anythinggoes_feat
TICKET GIVEAWAY: “Anything Goes” @ The Kennedy Center
June 20, 2013 | 3:00PM

ATTENTION ALL SASSY SAILORS (and general Washingtonians, too): We’ve got 2 pairs of FREE TICKETS to the Thursday, June 27th performance of  the three-time Tony award winning, Roundabout Theater Company production “Anything Goes” at the Kennedy Center on TK. If you’ve yet to see it live, re-watch the 2011 Tony award performance in all it’s glory.

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All you have to do to win is comment below with your craziest story while sailing the high seas. Swearing like a sailor a plus.

 

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  • Heather says:

    It was the last day of sailing camp and as tradition goes, we planned to sail the entire length of Lake Geneva. It was a “de-lovely” day when our fleet set sail and we were wished “bon voyage” that morning. But then the wind completely died out…we waited, we looked for ripples in the water that’d indicate wind, we sang some songs, we prayed for wind and we waited some more. We were stranded in the middle of the lake for hours and afraid we would be there “all through the night.” All the boats in our fleet were stuck at different parts of the lake too. Finally, my sailing instructor used the motor on his boat to get to each of us and tie our boats together so we had a train of 10 or so sailboats going across the lake. It was quite a sight!
    Lessons of that day: 1) You can’t sail without wind and 2) Shit happens sometimes. Eventually, we got to the other side of the lake. It was certainly an adventure getting there, but as I like to say (or sing) while sailing, “anything goes!”

    • Laily says:

      For you, I like #1 or #2, all depends on what type of photo you put in there.For me, we are pnianlng to go with Tiny Prints for our holiday cards this year, so we have picked out Love and Cheer–haven’t ordered yet, but pnianlng to this weekend or early next week!

  • Ashlee Brown says:

    When I was younger I went on a family vacation to the Canary Islands where one of our excursions was to ride a pirate ship around the seas. They had food, drinks, and fun games to play or watch being played. One of the games sent adults into the sea while we were anchored. It was a race around the boat. My dad decided to participate. One of the stipulations – you race around the boat with your bathing suit bottoms on your head. Here I was, this young impressionable youth (lol), watching her dad race around this boat, literally butt-ass naked.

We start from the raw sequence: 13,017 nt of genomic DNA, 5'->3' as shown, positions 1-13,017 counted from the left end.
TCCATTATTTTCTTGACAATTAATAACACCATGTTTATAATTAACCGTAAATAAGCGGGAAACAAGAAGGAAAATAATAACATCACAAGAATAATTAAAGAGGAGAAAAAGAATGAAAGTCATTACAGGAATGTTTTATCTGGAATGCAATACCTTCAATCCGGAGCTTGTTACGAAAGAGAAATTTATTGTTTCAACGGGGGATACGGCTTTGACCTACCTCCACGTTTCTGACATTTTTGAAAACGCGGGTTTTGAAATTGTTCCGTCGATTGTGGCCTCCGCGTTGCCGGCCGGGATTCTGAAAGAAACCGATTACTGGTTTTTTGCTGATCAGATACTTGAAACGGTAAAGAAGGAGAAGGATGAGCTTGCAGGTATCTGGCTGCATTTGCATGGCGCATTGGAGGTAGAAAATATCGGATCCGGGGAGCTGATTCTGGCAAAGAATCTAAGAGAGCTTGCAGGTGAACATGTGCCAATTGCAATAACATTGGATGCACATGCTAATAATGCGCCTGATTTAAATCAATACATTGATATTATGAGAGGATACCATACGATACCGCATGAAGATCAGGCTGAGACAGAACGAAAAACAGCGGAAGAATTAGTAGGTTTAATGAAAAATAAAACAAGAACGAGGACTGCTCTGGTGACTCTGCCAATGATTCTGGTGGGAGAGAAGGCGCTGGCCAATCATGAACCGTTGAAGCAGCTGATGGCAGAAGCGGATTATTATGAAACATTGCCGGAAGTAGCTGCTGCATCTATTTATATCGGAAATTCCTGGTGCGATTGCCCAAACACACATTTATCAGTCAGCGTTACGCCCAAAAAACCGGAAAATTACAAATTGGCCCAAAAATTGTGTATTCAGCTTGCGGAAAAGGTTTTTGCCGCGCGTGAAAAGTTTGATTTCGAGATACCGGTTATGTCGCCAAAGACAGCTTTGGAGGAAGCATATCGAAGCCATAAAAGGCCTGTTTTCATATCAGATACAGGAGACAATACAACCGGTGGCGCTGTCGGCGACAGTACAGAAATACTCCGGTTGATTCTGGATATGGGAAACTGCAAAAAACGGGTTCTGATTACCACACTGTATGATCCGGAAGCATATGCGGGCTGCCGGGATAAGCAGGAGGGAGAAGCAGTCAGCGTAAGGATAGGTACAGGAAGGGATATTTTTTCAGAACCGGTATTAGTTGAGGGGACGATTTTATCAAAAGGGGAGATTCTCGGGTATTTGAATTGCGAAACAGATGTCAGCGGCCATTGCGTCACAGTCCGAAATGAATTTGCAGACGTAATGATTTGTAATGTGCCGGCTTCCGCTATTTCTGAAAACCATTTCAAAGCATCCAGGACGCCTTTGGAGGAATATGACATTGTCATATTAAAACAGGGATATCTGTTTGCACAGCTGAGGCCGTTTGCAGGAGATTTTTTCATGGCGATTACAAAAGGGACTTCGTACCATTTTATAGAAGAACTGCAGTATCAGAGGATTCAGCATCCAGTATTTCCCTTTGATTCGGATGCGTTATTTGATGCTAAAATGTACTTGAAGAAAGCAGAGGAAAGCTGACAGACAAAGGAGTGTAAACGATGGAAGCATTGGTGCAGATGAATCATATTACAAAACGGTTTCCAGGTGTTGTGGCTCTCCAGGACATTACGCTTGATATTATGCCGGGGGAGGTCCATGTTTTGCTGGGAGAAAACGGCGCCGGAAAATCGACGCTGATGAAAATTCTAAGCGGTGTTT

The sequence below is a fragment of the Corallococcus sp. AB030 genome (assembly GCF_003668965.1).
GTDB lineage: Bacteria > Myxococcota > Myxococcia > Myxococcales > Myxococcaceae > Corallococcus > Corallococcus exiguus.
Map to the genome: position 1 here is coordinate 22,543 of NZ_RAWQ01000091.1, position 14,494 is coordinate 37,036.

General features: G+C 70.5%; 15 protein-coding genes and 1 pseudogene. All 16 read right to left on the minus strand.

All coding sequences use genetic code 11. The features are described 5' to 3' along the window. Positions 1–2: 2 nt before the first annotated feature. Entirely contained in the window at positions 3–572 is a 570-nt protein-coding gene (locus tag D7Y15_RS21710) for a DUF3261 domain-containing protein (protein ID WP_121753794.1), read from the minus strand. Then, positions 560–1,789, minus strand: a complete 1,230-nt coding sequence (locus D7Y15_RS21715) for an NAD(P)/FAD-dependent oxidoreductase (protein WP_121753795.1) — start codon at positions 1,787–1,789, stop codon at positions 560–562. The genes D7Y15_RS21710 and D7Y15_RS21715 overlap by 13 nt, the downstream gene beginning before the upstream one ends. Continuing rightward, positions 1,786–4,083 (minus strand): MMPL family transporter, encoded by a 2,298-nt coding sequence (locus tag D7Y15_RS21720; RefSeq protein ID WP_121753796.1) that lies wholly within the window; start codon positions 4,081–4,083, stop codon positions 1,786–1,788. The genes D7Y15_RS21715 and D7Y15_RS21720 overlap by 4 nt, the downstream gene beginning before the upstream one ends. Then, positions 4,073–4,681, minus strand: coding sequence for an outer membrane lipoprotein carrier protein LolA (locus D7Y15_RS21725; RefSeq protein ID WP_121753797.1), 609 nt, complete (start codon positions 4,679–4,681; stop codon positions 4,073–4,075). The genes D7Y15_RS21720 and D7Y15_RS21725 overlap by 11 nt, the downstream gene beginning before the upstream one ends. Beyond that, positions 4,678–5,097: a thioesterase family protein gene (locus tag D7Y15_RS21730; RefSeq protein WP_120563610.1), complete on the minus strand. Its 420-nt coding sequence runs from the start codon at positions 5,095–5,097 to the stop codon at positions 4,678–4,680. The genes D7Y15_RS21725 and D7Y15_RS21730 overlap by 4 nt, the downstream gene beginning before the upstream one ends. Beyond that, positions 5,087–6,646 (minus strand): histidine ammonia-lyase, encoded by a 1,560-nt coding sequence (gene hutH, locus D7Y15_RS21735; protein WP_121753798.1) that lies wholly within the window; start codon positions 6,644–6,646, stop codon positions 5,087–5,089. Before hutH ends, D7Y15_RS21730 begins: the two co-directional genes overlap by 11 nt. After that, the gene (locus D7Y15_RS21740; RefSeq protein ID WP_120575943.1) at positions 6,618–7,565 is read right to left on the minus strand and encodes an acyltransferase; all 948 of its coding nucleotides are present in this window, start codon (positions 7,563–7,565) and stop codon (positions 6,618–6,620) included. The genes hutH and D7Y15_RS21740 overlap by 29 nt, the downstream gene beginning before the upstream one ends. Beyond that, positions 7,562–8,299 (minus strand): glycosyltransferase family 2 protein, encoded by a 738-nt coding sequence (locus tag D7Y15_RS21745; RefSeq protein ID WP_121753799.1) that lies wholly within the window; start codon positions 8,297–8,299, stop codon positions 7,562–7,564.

• Jonathan says:

    I can honestly say I’ve never driven into an auto accident, but alas, the same cannot be said of my sailing experiences. I will never forget the incredibly close call I had with danger, injury, and severe head trauma on Geneva Lake.
    A few years ago a friend and I were sailing a Force 5 on Geneva Lake, in Wisconsin. A Force 5 is about the same length as a Sunfish (~14 feet), but it’s sloop-rigged and has a roomier 2-person cockpit, unlike the Sunfish. It’s a great and superbly designed craft, but small as far as sailboats go. Anyway, like any day in August on Geneva Lake, it was a gorgeous, sunny, and windy day with perfect conditions for sailing. We were sailing across the lake in a mini flotilla of sorts; a few other friends were on sunfishes and Tom, my sailing teacher, was on his 27-foot sailboat, “The Good News.” I was skippering the Force 5 (…that should have been a warning sign in the first place) and decided to bring us close to The Good News. You know, say hi to Tom and his crew, have a chat, and see how folks were doing. So we trimmed our mainsheet, caught up with Tom’s big boat, and began sailing on a parallel tack to the starboard side of The Good News. And for a while things went fine. We talked, laughed, and continued having a grand time. What could be better than sailing on Geneva Lake on a gorgeous August day? But in an instant, things got freaky.